The Global Goals

September 25, 2017

There are lots of great ways of engaging children in the new Global Goals – Sustainable Development Goals.

For example playing this new Global Goals Campaign song by African artists in an assembly:

Or showing this great animation featuring Malala Yousafzai:

Secondary age pupils might appreciate some of the coverage of the Global Citizenship Festival: http://www.bbc.co.uk/iplayer/episode/b06fwffk/coldplay-ed-sheeran-beyonce-and-pearl-jam-at-the-global-citizen-festival

You might want to run some introductory activities from the Primary or Secondary School toolkits:

Or to go into more depth during the week and beyond you can find 21 lesson plans for KS2 and KS3, assembly materials, posters, a comic and teacher guidance notes for The World’s Largest Lesson at: http://wlltoolkit.org or https://www.tes.com/worldslargestlesson

And see the individual goal pages on the Global Dimension website for lots more teaching ideas for various subjects: https://globaldimension.org.uk/resources/worlds-largest-lesson

But why not make greater use of some of the inspiring materials and ideas by embedding them in your curriculum plans for teaching throughout the year. Think Global suggests:

For Primary Schools, teaching about the Sustainable Development Goals will fit most easily into KS2 Geography (different climate zones, natural hazards, economic activity, trade, the distribution of natural resources) and KS2 Science (nutrition, health, changing environments, food chains) there are also plenty of opportunities to link to them in Maths and English as well.

In secondary Geography at KS3: the themes and materials relate to: population and urbanisation; international development; economic activity in the primary, secondary, tertiary and quaternary sectors; and the use of natural resources and at KS4: development; population; managing resources; climate change; sustainability; ecosystems; globalisation; economic activity.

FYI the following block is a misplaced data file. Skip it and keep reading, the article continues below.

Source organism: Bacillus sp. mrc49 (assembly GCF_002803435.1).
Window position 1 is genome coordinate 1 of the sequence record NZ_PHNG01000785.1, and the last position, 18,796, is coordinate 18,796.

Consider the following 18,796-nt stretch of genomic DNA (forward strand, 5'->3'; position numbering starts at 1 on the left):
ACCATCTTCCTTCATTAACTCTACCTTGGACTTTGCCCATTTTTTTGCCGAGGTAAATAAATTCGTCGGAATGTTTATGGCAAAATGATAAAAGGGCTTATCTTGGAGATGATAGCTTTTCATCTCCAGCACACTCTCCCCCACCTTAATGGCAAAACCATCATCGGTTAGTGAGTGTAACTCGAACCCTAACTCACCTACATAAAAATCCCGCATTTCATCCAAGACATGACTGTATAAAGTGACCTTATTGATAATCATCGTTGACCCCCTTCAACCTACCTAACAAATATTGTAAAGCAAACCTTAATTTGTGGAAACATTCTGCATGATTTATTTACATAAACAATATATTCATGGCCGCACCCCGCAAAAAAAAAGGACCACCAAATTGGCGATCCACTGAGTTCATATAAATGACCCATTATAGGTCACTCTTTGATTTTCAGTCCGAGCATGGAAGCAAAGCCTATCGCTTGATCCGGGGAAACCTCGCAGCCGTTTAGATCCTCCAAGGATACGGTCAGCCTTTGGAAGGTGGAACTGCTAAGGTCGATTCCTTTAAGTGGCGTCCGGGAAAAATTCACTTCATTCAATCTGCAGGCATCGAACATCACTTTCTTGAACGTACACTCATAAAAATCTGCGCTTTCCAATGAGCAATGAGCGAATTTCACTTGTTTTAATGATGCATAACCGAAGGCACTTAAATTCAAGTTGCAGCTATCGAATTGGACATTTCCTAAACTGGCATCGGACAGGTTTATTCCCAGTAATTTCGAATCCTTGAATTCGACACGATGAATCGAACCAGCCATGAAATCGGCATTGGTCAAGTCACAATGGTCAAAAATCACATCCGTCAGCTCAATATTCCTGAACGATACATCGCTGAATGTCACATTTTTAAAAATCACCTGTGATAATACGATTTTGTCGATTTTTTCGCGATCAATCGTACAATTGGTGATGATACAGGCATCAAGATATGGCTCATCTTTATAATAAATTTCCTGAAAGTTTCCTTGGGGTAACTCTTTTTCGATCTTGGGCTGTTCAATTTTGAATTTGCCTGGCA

Opportunities in KS3 Science include: nutrition; the production of carbon dioxide by human activity and the impact on climate and at KS4: Health, disease and the development of medicines; ecosystems; earth and atmospheric science; energy.

In Citizenship at KS3 students can explore: the roles played by public institutions and voluntary groups in society, and the ways in which citizens work together to improve their communities, including opportunities to participate in school-based activities. At KS4 they can consider: local, regional and international governance and the UK’s relations with the rest of Europe, the Commonwealth, the UN and the wider world; human rights and international law; the different ways in which a citizen can contribute to the improvement of his or her community, to include the opportunity to participate actively in community volunteering, as well as other forms of responsible activity.

For a critical approach to the Global Goals agenda, visit: http://therules.org.

To get share ideas with link-minded teachers in all these curriculum areas and more, and to access support and great tools for a whole school approach, register (for free) with the Global Learning Programme www.glp-e.org.uk.